Roger Machado’s exciting Grêmio side have surely been the story of this Brazilian season, though they have seen their title chances slip away this week after disappointing results against Corinthians and São Paulo.
At the start of the championship, Grêmio were touted as relegation candidates, with then manager Luiz Felipe Scolari playing a most uninspiring and cynical brand of football, with no individual talent to back it up.
The tricolor drew their opening match at home to Ponte Preta before losing away to Coritiba. Felipão, sensing his position was under threat, resigned and headed off to China, leaving Grêmio without a coach less than two weeks into the league season.
With no money in the bank to bring in a big-name replacement, Grêmio looked down the leagues and brought in the relatively untested Roger Machado, a former player of the Porto Alegre side in the 1990s.
Roger hit the ground running, winning seven of his first ten matches in charge. Meanwhile, he managed to find a playing style to suit his squad, focusing on speed, transitions and rapid passing – exactly what Brazilian defences have the most trouble with.
Where they are weak, however, is in their squad depth. They have little quality on the bench, making it hard for them to vary their approach to games.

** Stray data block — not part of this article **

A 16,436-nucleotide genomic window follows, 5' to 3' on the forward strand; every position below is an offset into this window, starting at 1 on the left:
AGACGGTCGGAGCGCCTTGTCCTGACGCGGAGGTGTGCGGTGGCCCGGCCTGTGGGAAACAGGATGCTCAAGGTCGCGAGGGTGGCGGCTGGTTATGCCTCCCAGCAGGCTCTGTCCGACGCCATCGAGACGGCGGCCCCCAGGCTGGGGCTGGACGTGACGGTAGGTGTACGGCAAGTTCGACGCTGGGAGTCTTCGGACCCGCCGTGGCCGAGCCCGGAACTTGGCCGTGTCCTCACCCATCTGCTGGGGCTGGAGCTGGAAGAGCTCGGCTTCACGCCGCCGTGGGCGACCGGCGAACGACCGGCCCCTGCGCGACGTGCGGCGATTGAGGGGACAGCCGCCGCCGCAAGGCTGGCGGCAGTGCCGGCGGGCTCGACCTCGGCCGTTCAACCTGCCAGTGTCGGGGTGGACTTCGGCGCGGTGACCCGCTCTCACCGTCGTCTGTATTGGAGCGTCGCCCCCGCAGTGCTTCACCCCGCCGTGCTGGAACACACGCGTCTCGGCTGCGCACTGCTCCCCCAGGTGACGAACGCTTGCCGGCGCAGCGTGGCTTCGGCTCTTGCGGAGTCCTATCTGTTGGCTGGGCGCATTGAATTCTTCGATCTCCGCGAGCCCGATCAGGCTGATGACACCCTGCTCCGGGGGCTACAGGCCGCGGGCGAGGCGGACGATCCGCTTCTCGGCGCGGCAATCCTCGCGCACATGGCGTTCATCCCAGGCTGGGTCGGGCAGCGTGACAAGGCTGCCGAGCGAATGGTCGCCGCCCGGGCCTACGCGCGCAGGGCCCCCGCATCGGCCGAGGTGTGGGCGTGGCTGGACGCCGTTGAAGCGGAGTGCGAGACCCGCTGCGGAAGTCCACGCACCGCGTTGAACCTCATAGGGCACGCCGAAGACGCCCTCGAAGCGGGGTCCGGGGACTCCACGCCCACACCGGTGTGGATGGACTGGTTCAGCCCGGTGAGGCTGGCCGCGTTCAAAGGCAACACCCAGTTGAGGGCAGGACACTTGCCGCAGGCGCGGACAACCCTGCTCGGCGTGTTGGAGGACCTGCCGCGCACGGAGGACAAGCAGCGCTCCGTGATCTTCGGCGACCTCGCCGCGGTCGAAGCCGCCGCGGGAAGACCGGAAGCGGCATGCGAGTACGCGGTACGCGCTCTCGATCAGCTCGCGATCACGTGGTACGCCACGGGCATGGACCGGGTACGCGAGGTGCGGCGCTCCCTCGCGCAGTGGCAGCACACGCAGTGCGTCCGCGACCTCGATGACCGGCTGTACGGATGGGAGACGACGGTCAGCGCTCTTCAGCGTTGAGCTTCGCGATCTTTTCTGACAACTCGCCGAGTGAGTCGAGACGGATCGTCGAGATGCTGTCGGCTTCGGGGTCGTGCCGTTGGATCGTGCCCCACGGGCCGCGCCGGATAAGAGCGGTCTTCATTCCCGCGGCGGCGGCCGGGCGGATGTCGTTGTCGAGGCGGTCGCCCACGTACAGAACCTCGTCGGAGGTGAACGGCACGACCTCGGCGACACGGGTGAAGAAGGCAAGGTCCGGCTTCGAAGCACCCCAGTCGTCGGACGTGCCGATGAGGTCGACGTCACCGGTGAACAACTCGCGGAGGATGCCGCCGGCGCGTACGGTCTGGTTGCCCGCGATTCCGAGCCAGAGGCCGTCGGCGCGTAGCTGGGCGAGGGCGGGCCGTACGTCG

Moreover, with the near superhuman demands of the Brazilian football calendar, injuries and fatigue are inevitable. When Grêmio do not have their first choice eleven available they are a completely different prospect.
This is what we saw in this week’s games against Corinthians and São Paulo – two crucial matches for Grêmio’s title bid.
Against leaders Corinthians midweek, Grêmio had the chance to grab a hugely important away win. They made it difficult for their opponents to build attacks, suffocating both full-backs and forcing them to play long and speculative balls out of defence. What’s more, Grêmio created many excellent opportunities on the counterattack, but struggled to put them away in the absence of first-choice centre-forward Luan.
In the second half, Grêmio lost centre-back Pedro Geromel to an injury, forcing Roger to bring on the inexperienced Rafael Thyere to partner the already erratic Frickson Erazo in the heart of defence. Corinthians later equalised due to some woeful marking, leaving Grêmio to rue their missed chances.
Against São Paulo on Sunday afternoon, Grêmio’s problems were different. They were able to control proceedings but were unable to convert their possession into any worthwhile chances.
Whenever São Paulo hit them on the break, Grêmio (still with Thyere and Erazo in defence) tied themselves in knots and gave away good opportunities. São Paulo scored twice from counterattacks that were altogether avoidable and Grêmio lost their first match at home this season.
Certainly, losing out on a shot at the title is no disaster for Grêmio, especially considering their prospects at the beginning of the season.
As Felipão was flooding the midfield with talentless destroyers, Grêmio fans would have bitten your hand off if offered a top-half finish. Four months on, and Roger Machado seems set to take the tricolor to next year’s Copa Libertadores.
Photo: Lucas Uebel/Grêmio FBPA